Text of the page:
Five tips for setting up your own business

Thousands of people set up their own business every year. Although you gain full control (and hopefully earn some money) from this experience, it’s important that you make the right decisions and take the right steps to ensure you’re able to handle the responsibility of being a business owner.

Here are five tips to help:
1. Research
The first step you should take, after already deciding what you want your business to do, is to carry out extensive research. Every business needs customers so you need to identify your target audience and probe them for information on why they’d use or want your service.

Surveys, questionnaires and interviews are great ways to do this but you need to make your polls as far-reaching as possible to get a good and accurate range of answers that truly reflects your audience and the market you intend to operate in.
2. Modify
Early research is crucial as it can help you modify your plans and create the best business possible. It’s far better to make changes early on as if you are forced into making them later down the line then it could have heavy financial implications.

That said, business success lies on the ability to adapt, modify and be flexible so always embrace change when it is necessary to stay on top of your game.
3. Plan
Your business plan is your chance to piece together all of your research to form evidence for why your business idea is capable of creating money.

Your plan must contain the goals that you want your business to achieve, how they’re attainable and what you intend to do. Financial matters will form the backbone of this plan so make sure you know your figures inside out.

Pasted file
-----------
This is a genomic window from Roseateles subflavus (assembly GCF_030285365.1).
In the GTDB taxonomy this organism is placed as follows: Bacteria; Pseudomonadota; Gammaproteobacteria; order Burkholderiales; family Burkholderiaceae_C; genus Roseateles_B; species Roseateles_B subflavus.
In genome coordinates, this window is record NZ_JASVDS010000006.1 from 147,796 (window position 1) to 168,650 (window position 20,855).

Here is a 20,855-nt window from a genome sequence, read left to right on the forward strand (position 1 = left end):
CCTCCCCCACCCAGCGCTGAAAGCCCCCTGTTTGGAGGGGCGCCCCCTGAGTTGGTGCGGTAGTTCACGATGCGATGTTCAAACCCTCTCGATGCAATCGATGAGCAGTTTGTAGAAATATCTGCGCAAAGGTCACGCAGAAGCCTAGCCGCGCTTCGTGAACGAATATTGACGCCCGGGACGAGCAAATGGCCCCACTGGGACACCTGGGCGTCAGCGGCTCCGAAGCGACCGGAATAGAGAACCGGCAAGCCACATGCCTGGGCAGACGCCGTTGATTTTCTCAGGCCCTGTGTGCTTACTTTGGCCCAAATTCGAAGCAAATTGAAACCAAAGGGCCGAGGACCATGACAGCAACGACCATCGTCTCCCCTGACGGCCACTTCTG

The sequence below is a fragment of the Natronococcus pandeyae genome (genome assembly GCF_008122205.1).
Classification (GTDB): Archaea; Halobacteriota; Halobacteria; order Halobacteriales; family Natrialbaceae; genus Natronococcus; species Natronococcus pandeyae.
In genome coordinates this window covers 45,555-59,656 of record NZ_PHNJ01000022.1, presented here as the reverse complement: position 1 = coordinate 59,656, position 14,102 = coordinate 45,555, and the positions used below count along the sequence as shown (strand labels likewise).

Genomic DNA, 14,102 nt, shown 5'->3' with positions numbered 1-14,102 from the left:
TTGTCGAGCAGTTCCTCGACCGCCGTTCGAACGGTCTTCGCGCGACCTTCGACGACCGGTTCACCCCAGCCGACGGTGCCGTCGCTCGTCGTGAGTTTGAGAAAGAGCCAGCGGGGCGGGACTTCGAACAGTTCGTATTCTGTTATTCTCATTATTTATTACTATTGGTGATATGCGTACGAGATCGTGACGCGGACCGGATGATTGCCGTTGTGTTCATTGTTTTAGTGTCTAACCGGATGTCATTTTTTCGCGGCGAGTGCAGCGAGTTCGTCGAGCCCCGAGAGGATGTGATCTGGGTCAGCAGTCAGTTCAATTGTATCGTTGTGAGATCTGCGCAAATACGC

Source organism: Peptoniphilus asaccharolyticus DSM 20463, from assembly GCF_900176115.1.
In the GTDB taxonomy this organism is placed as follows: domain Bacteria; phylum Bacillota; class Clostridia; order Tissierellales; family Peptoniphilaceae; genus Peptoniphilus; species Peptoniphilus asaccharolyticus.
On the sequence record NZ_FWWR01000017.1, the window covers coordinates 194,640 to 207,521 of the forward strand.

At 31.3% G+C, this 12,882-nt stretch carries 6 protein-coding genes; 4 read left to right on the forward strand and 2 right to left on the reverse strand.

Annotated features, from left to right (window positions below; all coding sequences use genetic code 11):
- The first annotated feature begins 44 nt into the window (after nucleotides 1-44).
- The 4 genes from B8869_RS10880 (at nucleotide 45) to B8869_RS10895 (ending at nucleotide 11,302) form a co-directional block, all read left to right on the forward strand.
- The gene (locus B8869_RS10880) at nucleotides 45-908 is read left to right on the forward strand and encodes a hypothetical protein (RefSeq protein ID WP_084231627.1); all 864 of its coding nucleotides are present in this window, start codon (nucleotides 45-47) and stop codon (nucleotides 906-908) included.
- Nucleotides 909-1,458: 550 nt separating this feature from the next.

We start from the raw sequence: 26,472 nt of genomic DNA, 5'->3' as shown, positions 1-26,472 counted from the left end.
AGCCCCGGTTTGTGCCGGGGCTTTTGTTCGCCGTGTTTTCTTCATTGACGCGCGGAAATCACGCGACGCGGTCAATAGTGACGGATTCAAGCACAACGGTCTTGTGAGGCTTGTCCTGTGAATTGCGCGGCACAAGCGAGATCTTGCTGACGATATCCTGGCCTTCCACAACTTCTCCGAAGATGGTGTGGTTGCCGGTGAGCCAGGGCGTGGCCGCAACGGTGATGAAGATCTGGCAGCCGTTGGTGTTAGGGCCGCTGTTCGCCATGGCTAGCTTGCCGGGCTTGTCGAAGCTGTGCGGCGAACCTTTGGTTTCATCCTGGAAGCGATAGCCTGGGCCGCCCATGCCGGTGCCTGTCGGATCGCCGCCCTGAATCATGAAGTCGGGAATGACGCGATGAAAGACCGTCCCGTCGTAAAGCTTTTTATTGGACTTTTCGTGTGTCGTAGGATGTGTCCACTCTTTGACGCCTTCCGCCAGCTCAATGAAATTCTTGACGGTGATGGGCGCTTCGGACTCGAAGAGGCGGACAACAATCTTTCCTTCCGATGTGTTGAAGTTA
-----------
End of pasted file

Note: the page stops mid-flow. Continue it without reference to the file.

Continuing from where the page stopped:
4. Insure
Business insurance is vital because it protects you against a loss, ensuring you remain in the same financial situation as you were in before. If you’re going to have employees then you are legally obliged to have Employers’ Liability Insurance under the Compulsory Insurance Act 1969.

This covers you against any injury or illness your employees obtain whilst at work. Whilst other business insurance isn’t obligatory, it’s highly recommended you invest in protection for any premises/properties, business vehicles and stock or equipment.

An example of the importance of business insurance is the 2,500 claims which insurance companies paid out after the London riots of 2011, equating to a whopping collective value of £200 million.
5. Finance
Businesses can get incredibly complicated when it comes to financing and business law. You can try and tackle this yourself but the safest and most effective way is to leave it to someone who truly understands what they’re doing.

This not only ensures your finances are handled accurately but it also means you can spend your working time more effectively, looking at the other aspects of your business and focusing your attention where it’s most needed.